I'm trying to design a circuit that will let me drive an LED or Diode laser with a RF signal up to ~20 MHz or so. Since the optical device will need to be biased with a DC current, a bias -t is a natural choice. I was planning on using a GALI-84+ amplifier from Minicircuits to amplify my RF signal and then pass it into a bias-T circuit, however when I was looking at the schematic for the eval board for the GALI-84+, I noticed that the output of the amplifier is biased using an inductor and a DC supply, before it is AC coupled using a capacitor to the output.
I contact Minicircuits asking if I could remove the coupling capacitor and use this circuit to both bias the diode and amplify my signal at once, but they said:
The GALI-84+ is an RF amplifier designed to drive 50 Ohm loads. To drive an LED, you will need to configure the amplifier conventionally, detect the RF output signal using a simple diode detector and use it to turn on a transistor with the LED in the collector.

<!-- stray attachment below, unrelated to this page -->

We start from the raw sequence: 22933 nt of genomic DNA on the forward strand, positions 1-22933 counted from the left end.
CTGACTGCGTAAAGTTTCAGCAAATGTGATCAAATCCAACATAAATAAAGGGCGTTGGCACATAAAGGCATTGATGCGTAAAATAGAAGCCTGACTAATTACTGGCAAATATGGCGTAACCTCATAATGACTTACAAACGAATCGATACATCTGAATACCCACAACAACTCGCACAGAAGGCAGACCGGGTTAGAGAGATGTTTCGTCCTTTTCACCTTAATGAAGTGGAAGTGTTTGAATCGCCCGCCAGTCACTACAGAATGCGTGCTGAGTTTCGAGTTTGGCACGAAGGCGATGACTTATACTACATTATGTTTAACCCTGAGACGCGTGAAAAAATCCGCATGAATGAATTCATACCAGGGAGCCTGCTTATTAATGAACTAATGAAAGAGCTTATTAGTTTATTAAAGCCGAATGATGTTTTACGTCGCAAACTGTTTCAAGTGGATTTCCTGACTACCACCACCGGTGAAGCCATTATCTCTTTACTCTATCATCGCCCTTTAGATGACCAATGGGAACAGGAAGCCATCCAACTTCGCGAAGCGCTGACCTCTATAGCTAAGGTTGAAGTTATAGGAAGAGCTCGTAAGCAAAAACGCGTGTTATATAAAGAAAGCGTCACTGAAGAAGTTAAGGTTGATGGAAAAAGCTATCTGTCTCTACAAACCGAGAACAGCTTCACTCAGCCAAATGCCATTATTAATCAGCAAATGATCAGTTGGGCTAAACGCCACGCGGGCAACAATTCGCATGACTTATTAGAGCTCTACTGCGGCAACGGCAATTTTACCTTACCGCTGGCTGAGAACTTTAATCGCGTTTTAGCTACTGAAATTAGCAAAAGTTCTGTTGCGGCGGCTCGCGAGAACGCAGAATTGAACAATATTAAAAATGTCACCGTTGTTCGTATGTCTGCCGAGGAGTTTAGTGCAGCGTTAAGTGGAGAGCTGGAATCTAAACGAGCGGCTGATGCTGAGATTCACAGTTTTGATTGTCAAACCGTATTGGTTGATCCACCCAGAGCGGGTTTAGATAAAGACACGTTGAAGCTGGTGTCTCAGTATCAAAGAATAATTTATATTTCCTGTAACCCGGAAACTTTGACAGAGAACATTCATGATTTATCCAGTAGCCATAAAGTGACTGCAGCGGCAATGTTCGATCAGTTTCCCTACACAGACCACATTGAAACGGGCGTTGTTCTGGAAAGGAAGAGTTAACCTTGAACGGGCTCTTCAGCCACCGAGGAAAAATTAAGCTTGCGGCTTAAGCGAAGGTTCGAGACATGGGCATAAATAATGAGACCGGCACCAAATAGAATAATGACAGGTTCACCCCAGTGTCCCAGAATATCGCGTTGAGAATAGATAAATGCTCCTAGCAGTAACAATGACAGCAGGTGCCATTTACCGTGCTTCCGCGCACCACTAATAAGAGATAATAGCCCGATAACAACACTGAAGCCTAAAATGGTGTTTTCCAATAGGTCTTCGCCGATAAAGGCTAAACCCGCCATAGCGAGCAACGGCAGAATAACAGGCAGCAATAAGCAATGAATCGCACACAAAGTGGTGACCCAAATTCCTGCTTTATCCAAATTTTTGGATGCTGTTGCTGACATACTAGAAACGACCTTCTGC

They described the diode detector as, "a series small signal Shottky diode feeding a 1K resistor to ground", and then connecting the Shottky to the base of a transistor.
So, now I'm confused:
1) Why use a diode detector? 2) Will I harm something if I use the GALI to drive a non-50ohm load directly?
Update Is there any reason I can't use this configuration to drive my LED? Since the amplifier seems to be a Darlington pair, wouldn't this be appropriate for driving a variable current? The non-handdrawn portion is the Gali-84+ schematic from the datasheet.
Update A few details on the specifics. I need to dive a diode laser, with up to 200 mA of current. The laser turns on at about 4v, with 40 mA of current, and will be driving about 200 mA by 5.5v. I need to bias the laser on (above the cut-on voltage) and drive it with an AC signal. So, bias at 4.75v and driving with a +/- 100 mA current, or +/- 0.5v. The diode is extracted from BlueRay DVD players, and as such, I don't have detailed specifics on its behavior.